Assessment Opinion

Assessing School Success Comprehensively

By Joshua P. Starr — March 21, 2014 3 min read
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Eva L. Baker effectively describes the necessary conditions for appropriate assessment of student learning. I hope that state, local and federal policymakers take her advice. Yet, even if we get individual student assessment right, are we clear about how to effectively assess school performance? What are the “conditions for success” that are necessary in every school in order to drive increased student achievement? How can they be articulated, taught and measured?

As a Superintendent with more than 151,000 students in 202 schools, my unit of change is the school house, not the individual teacher. In fact, one of the great missteps of the current education reformer’s quest to hold individual actors accountable for individual student achievement reform is the lack of attention paid to the systems that create great teaching and learning. My job as Superintendent is to organize the complex systems within Montgomery County Public Schools (MCPS) to support great teaching and learning, which includes resource allocation, policy alignment, communications, operational supports, assessment, knowledge management, community engagement, curriculum development and professional learning, among others.

Every Superintendent has a range of schools in his or her district. One school may have high student achievement but has stagnated for a while and hasn’t achieved the next level; another school might have a problematic history of student achievement but has a new principal, an engaged staff and all the pieces in place to accelerate achievement; another school might be deficient in all areas. If I were to assess a school’s potential for success - the likelihood that all students will achieve the standards they need for the next level - solely on the lagging indicator of student achievement results, I would miss a significant part of what makes great schools. Thus, I have to have a comprehensive and holistic view of school performance and the conditions, or leading indicators, which are likely to drive increased performance for every child.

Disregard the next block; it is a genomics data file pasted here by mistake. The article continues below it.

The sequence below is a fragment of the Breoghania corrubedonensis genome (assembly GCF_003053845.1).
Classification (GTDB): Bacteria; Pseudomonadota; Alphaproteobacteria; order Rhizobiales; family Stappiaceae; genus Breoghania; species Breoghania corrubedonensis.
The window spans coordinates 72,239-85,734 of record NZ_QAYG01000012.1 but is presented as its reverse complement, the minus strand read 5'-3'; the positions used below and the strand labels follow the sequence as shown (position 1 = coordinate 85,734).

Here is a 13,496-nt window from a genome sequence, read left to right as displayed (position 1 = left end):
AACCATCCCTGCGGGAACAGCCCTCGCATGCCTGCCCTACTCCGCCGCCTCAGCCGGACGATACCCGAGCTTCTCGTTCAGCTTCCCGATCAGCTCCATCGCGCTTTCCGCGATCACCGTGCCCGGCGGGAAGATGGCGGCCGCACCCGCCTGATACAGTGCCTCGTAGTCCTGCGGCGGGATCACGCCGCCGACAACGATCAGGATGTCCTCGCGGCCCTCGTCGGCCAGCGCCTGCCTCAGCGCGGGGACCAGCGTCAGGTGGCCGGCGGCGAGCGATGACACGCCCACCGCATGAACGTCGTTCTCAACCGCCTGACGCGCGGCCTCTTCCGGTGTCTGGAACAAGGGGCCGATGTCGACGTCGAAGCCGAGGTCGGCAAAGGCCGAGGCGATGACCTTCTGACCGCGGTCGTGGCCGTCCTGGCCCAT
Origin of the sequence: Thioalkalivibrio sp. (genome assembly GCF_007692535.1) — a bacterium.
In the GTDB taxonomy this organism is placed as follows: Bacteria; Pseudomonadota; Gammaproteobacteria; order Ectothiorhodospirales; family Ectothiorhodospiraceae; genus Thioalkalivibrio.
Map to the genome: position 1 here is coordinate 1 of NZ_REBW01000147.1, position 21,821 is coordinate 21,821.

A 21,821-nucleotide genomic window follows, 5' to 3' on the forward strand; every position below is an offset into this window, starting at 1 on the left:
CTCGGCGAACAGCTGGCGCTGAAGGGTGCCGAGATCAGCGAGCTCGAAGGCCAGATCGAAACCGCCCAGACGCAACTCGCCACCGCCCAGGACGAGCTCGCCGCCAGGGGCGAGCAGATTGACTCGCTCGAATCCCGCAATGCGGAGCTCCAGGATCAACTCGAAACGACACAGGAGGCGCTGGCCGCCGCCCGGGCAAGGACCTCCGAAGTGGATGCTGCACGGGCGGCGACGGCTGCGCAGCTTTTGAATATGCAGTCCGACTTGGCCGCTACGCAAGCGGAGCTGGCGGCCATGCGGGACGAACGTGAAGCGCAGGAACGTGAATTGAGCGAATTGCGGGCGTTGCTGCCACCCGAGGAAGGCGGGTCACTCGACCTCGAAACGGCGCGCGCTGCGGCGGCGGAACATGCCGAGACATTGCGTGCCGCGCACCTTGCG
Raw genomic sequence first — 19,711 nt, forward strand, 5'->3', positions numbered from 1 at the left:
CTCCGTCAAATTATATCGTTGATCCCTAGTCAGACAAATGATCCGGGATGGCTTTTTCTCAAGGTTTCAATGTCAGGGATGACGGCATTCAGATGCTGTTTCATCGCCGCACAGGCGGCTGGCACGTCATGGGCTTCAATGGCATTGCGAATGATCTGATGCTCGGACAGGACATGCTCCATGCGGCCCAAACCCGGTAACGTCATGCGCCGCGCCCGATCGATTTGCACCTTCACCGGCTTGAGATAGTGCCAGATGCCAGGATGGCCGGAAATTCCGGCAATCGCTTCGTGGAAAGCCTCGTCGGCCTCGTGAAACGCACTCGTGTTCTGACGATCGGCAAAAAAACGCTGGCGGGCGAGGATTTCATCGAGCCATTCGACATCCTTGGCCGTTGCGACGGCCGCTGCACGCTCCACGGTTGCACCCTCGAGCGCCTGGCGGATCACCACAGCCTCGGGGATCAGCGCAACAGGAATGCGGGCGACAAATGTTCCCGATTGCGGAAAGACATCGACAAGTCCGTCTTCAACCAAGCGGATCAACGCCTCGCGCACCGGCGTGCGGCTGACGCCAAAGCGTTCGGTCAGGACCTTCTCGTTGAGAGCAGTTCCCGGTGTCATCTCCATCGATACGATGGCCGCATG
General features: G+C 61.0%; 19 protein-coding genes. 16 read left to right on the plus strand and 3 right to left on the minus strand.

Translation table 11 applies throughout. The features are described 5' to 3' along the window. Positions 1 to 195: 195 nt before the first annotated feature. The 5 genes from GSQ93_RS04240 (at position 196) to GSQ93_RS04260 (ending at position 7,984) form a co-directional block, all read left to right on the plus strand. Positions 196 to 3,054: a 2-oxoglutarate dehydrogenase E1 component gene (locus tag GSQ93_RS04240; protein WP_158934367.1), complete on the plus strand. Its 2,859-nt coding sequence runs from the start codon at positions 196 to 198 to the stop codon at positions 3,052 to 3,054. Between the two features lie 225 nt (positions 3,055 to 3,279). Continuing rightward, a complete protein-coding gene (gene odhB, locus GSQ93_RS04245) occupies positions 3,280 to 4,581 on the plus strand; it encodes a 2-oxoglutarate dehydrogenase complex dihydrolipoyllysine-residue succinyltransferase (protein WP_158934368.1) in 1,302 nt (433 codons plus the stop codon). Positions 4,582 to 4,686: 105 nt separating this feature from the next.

In MCPS, we have developed a School Support and Improvement Framework (SSIF) that enables us to understand those conditions for success. The first element is student achievement, which includes all of the typical student achievement data, including disaggregation by demographics, trends and behavioral data. The second is school climate and culture, including engagement of staff and students. We use the Gallup Q12 survey to measure employee engagement and Gallup surveys to measure students’ sense of hope, engagement and well-being. These measures directly correlate to increased student achievement. Third, we look at leadership data. Through direct observation and document review we assess whether the principal leads teams, leads for equity, uses our Professional Growth System, engages the community and creates a positive culture. Finally, we assess implementation of programs and initiatives, including curriculum and interventions.

All of these measures enable us to make decisions about the resources and supports that a school needs in order to improve student achievement. A school with a disengaged staff has different needs than a school that has not been able to effectively implement a new curriculum. These determinations - done in concert with principals and schools through our school improvement process - then create accountability for central office because our supports have to align explicitly to school needs.

Ultimately, the measure of our success is a student’s ability to thrive in their future with the commensurate academic, creative problem-solving and social-emotional competencies. I must be accountable for those results and for aligning systems of support and intervention so that every school is able to meet the needs of every child. Assessment of school and system performance must, therefore, be aligned to all the factors that make a school great, not just standardized test scores.

The opinions expressed in Assessing the Assessments are strictly those of the author(s) and do not reflect the opinions or endorsement of Editorial Projects in Education, or any of its publications.